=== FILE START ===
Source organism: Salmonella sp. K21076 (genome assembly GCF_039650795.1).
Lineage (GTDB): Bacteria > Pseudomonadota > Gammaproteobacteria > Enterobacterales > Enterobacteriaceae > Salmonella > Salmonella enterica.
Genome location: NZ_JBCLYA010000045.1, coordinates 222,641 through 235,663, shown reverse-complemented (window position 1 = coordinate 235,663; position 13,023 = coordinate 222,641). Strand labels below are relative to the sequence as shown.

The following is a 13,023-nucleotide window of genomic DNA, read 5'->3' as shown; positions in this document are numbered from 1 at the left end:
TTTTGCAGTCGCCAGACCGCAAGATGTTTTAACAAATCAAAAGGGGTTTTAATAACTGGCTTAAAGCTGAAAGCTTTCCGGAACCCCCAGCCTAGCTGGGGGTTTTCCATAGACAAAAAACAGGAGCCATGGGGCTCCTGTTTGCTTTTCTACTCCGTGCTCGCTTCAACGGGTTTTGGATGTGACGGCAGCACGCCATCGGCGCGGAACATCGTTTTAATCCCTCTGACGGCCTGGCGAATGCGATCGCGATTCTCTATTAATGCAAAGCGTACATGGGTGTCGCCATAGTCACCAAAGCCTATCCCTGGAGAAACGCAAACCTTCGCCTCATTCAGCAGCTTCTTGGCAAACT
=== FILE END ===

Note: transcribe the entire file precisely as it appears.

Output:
Source organism: Salmonella sp. K21076 (genome assembly GCF_039650795.1).
Lineage (GTDB): Bacteria > Pseudomonadota > Gammaproteobacteria > Enterobacterales > Enterobacteriaceae > Salmonella > Salmonella enterica.
Genome location: NZ_JBCLYA010000045.1, coordinates 222,641 through 235,663, shown reverse-complemented (window position 1 = coordinate 235,663; position 13,023 = coordinate 222,641). Strand labels below are relative to the sequence as shown.

The following is a 13,023-nucleotide window of genomic DNA, read 5'->3' as shown; positions in this document are numbered from 1 at the left end:
TTTTGCAGTCGCCAGACCGCAAGATGTTTTAACAAATCAAAAGGGGTTTTAATAACTGGCTTAAAGCTGAAAGCTTTCCGGAACCCCCAGCCTAGCTGGGGGTTTTCCATAGACAAAAAACAGGAGCCATGGGGCTCCTGTTTGCTTTTCTACTCCGTGCTCGCTTCAACGGGTTTTGGATGTGACGGCAGCACGCCATCGGCGCGGAACATCGTTTTAATCCCTCTGACGGCCTGGCGAATGCGATCGCGATTCTCTATTAATGCAAAGCGTACATGGGTGTCGCCATAGTCACCAAAGCCTATCCCTGGAGAAACGCAAACCTTCGCCTCATTCAGCAGCTTCTTGGCAAACT